SECULAR STAGNATION AND FINANCIAL BUBBLES by M. Oliver Heydorn

"In relation to the fundamental flaw with the financial system which has been carefully identified and addressed by Dr. Heydorn in this article, it is interesting to note that the Bank of International Settlements postulated two theories in its 2015-2016 annual report - secular stagnation and financial bubbles, as explanations for the current malaise.

I think we could argue that these two are actually interrelated: secular stagnation is inevitable since costs rise faster than incomes: financial bubbles are the result of attempting to overcome such stagnation with increased borrowing. In which case, by tackling the first, (through a National Dividend, perhaps along with a Just Price mechanism) we can prevent the second."

Oliver continues:
I also came across this article by Dr. John Hussman which presents his analysis of the causes of US economic stagnation:  https://www.hussmanfunds.com/wmc/wmc150330.htm

We won't agree with either the details of his diagnosis or his recommendations, but the following two sentences (at least) sound eerily familiar:
 
"U.S. wages and salaries have plunged to the lowest share of GDP in history, while the civilian labour force participation rate has dropped to levels not seen since the 1970’s. Yet consumption as a share of GDP is near a record high. This gap between income and expenses has been financed by debt accumulation, encouraged by the Federal Reserve’s policy of zero interest rates, and enabled by fiscal policies that prioritize income replacement rather than targeted spending and investment."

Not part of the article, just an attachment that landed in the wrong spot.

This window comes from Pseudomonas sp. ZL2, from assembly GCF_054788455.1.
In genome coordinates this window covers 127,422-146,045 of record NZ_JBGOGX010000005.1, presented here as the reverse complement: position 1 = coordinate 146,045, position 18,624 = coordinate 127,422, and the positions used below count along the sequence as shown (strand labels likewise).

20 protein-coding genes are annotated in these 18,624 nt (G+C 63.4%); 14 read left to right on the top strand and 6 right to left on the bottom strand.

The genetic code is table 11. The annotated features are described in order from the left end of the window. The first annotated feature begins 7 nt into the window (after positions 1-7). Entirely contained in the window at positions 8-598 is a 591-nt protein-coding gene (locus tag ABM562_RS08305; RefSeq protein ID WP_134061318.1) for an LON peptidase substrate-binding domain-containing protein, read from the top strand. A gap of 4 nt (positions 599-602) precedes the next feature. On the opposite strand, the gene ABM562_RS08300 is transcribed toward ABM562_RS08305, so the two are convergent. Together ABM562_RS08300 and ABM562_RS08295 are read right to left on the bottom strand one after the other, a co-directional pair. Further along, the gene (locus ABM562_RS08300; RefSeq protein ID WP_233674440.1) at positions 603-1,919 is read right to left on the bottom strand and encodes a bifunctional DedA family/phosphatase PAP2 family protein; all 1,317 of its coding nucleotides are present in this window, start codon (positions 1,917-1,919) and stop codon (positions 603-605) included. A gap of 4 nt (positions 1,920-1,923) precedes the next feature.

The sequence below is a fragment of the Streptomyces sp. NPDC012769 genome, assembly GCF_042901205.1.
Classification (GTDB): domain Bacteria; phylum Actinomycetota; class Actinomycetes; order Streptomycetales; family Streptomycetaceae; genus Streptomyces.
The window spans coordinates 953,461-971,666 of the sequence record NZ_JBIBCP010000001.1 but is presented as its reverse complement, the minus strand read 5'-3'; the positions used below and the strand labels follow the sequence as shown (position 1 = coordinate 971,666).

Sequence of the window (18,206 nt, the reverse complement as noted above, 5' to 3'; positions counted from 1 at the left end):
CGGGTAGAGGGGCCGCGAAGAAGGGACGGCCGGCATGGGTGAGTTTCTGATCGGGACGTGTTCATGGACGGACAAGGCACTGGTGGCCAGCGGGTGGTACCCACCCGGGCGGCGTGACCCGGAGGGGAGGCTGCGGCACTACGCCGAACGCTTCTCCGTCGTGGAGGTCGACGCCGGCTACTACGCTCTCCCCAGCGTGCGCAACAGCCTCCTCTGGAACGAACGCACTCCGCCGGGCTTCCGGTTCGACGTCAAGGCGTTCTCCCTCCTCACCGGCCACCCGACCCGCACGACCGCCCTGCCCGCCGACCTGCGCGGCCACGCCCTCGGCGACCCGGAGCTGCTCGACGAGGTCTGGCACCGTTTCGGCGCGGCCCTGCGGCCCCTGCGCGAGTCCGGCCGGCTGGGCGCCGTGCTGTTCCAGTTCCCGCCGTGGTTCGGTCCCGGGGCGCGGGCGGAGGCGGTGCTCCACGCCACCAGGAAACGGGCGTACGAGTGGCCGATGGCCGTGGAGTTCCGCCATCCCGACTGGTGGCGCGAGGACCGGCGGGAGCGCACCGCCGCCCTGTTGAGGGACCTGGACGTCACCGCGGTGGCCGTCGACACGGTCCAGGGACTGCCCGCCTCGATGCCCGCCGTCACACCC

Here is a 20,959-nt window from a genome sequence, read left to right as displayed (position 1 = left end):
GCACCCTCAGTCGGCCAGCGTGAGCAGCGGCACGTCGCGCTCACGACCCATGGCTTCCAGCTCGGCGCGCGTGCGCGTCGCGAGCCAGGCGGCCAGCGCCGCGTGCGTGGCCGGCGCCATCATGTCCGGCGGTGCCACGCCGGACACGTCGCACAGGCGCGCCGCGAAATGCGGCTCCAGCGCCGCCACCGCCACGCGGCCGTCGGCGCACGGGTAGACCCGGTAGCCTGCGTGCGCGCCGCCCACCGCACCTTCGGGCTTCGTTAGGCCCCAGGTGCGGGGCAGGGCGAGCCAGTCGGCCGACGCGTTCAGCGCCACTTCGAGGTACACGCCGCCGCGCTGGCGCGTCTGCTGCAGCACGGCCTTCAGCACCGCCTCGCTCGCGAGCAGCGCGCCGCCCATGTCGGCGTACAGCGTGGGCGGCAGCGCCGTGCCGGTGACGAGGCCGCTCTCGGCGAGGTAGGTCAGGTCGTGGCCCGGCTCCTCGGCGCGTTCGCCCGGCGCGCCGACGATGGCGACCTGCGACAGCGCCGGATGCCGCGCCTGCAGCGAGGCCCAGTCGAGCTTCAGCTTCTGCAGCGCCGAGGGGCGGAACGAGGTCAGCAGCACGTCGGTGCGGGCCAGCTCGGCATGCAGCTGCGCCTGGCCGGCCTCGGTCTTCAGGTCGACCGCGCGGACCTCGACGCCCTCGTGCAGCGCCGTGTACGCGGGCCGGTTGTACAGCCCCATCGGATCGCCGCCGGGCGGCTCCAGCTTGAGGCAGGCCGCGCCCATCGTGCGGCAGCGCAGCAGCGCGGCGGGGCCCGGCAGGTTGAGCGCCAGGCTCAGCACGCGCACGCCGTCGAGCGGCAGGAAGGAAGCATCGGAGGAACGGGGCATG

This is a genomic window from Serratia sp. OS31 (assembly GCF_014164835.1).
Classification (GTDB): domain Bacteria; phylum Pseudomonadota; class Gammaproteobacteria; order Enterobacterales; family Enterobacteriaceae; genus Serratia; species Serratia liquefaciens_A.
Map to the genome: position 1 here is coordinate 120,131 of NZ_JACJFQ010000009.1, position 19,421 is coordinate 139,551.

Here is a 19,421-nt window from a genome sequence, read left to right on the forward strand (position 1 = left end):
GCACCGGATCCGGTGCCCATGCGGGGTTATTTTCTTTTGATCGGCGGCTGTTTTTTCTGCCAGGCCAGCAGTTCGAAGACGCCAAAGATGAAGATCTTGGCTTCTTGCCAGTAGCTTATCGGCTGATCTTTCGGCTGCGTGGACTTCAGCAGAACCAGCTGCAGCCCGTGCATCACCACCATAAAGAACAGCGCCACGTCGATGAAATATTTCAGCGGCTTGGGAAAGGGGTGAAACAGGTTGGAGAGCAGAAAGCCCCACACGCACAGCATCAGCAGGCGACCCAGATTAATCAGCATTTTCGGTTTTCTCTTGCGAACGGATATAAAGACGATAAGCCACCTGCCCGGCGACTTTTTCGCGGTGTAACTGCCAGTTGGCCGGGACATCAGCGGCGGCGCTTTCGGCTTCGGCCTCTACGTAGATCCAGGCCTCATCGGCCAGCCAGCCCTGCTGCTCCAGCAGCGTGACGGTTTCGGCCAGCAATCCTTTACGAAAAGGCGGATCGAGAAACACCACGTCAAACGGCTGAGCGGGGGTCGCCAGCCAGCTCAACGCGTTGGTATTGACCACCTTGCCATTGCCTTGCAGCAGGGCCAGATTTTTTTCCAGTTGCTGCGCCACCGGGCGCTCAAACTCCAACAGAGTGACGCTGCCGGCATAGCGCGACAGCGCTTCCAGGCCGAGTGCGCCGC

"Yet despite weak incomes, personal consumption as a share of GDP has never been higher. Not surprisingly, the same is true for consumer credit as a share of GDP, as monetary policy has encouraged the persistent accumulation of debt to bridge the gap between income and consumption."
 
This second comment is interspersed between two FRED graphs:
That last part is particularly striking: "Accumulation of debt to bridge the gap between income and consumption", or, in other words, prices.
 
Bridge that gap with 'debt-free' credit distributed on an equitable basis to everyone and you have Social Credit in embryo, as I tried to explain here: http://www.socred.org/index.php/blogs/view/dividends-instead-of-debts  (emphasis added..ed)

BLOODY NEOMARXISTS HAVE INVADED THE CAMPUSES
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